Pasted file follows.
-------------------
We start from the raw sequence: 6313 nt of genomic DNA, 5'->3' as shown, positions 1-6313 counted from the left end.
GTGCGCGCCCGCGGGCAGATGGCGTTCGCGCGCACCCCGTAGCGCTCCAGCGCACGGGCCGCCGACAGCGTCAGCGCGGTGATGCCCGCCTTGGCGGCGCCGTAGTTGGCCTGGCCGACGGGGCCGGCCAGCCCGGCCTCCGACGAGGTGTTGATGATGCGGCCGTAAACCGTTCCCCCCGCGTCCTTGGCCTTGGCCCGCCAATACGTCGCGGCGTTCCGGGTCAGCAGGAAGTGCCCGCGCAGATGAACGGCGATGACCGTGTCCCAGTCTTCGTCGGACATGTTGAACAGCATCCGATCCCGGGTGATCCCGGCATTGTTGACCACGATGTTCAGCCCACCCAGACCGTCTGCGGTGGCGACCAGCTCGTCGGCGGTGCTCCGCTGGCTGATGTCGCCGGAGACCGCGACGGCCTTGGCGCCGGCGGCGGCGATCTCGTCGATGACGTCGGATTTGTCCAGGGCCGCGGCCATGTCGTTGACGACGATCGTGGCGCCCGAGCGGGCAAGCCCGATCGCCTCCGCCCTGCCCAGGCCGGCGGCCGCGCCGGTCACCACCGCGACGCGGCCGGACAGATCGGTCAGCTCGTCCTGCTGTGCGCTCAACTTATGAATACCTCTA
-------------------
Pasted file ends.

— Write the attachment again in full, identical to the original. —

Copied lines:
We start from the raw sequence: 6313 nt of genomic DNA, 5'->3' as shown, positions 1-6313 counted from the left end.
GTGCGCGCCCGCGGGCAGATGGCGTTCGCGCGCACCCCGTAGCGCTCCAGCGCACGGGCCGCCGACAGCGTCAGCGCGGTGATGCCCGCCTTGGCGGCGCCGTAGTTGGCCTGGCCGACGGGGCCGGCCAGCCCGGCCTCCGACGAGGTGTTGATGATGCGGCCGTAAACCGTTCCCCCCGCGTCCTTGGCCTTGGCCCGCCAATACGTCGCGGCGTTCCGGGTCAGCAGGAAGTGCCCGCGCAGATGAACGGCGATGACCGTGTCCCAGTCTTCGTCGGACATGTTGAACAGCATCCGATCCCGGGTGATCCCGGCATTGTTGACCACGATGTTCAGCCCACCCAGACCGTCTGCGGTGGCGACCAGCTCGTCGGCGGTGCTCCGCTGGCTGATGTCGCCGGAGACCGCGACGGCCTTGGCGCCGGCGGCGGCGATCTCGTCGATGACGTCGGATTTGTCCAGGGCCGCGGCCATGTCGTTGACGACGATCGTGGCGCCCGAGCGGGCAAGCCCGATCGCCTCCGCCCTGCCCAGGCCGGCGGCCGCGCCGGTCACCACCGCGACGCGGCCGGACAGATCGGTCAGCTCGTCCTGCTGTGCGCTCAACTTATGAATACCTCTA